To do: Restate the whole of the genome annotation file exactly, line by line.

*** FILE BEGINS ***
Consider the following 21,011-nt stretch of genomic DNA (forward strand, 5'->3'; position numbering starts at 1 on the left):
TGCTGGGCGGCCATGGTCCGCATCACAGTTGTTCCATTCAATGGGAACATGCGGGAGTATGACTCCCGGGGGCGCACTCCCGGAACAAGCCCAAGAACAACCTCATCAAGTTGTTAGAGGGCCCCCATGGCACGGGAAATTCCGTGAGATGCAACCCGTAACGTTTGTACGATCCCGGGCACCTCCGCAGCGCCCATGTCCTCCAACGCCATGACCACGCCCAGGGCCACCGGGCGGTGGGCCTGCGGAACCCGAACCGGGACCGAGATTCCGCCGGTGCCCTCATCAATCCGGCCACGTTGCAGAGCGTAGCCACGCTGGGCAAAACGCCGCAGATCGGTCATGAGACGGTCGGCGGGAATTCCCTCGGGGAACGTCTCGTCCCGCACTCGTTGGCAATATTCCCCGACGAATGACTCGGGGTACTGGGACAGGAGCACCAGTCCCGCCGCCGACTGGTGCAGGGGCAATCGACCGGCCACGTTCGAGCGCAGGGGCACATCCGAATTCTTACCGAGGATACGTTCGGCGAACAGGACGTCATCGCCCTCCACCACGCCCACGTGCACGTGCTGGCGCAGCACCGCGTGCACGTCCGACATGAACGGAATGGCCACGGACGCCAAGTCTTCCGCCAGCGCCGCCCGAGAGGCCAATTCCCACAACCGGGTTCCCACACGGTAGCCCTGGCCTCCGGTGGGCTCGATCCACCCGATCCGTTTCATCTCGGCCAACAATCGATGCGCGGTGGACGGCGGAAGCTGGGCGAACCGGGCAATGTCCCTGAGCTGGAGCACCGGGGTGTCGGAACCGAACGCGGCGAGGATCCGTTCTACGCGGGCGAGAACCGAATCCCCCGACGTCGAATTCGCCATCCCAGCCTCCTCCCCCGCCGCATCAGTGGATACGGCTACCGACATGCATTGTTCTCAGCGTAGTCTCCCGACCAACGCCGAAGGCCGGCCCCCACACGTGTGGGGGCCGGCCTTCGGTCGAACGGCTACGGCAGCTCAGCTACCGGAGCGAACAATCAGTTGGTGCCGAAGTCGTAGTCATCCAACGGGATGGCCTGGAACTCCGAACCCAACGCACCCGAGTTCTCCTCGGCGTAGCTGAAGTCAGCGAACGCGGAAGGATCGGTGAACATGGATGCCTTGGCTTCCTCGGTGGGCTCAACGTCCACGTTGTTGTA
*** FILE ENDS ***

Consider the following 21,011-nt stretch of genomic DNA (forward strand, 5'->3'; position numbering starts at 1 on the left):
TGCTGGGCGGCCATGGTCCGCATCACAGTTGTTCCATTCAATGGGAACATGCGGGAGTATGACTCCCGGGGGCGCACTCCCGGAACAAGCCCAAGAACAACCTCATCAAGTTGTTAGAGGGCCCCCATGGCACGGGAAATTCCGTGAGATGCAACCCGTAACGTTTGTACGATCCCGGGCACCTCCGCAGCGCCCATGTCCTCCAACGCCATGACCACGCCCAGGGCCACCGGGCGGTGGGCCTGCGGAACCCGAACCGGGACCGAGATTCCGCCGGTGCCCTCATCAATCCGGCCACGTTGCAGAGCGTAGCCACGCTGGGCAAAACGCCGCAGATCGGTCATGAGACGGTCGGCGGGAATTCCCTCGGGGAACGTCTCGTCCCGCACTCGTTGGCAATATTCCCCGACGAATGACTCGGGGTACTGGGACAGGAGCACCAGTCCCGCCGCCGACTGGTGCAGGGGCAATCGACCGGCCACGTTCGAGCGCAGGGGCACATCCGAATTCTTACCGAGGATACGTTCGGCGAACAGGACGTCATCGCCCTCCACCACGCCCACGTGCACGTGCTGGCGCAGCACCGCGTGCACGTCCGACATGAACGGAATGGCCACGGACGCCAAGTCTTCCGCCAGCGCCGCCCGAGAGGCCAATTCCCACAACCGGGTTCCCACACGGTAGCCCTGGCCTCCGGTGGGCTCGATCCACCCGATCCGTTTCATCTCGGCCAACAATCGATGCGCGGTGGACGGCGGAAGCTGGGCGAACCGGGCAATGTCCCTGAGCTGGAGCACCGGGGTGTCGGAACCGAACGCGGCGAGGATCCGTTCTACGCGGGCGAGAACCGAATCCCCCGACGTCGAATTCGCCATCCCAGCCTCCTCCCCCGCCGCATCAGTGGATACGGCTACCGACATGCATTGTTCTCAGCGTAGTCTCCCGACCAACGCCGAAGGCCGGCCCCCACACGTGTGGGGGCCGGCCTTCGGTCGAACGGCTACGGCAGCTCAGCTACCGGAGCGAACAATCAGTTGGTGCCGAAGTCGTAGTCATCCAACGGGATGGCCTGGAACTCCGAACCCAACGCACCCGAGTTCTCCTCGGCGTAGCTGAAGTCAGCGAACGCGGAAGGATCGGTGAACATGGATGCCTTGGCTTCCTCGGTGGGCTCAACGTCCACGTTGTTGTA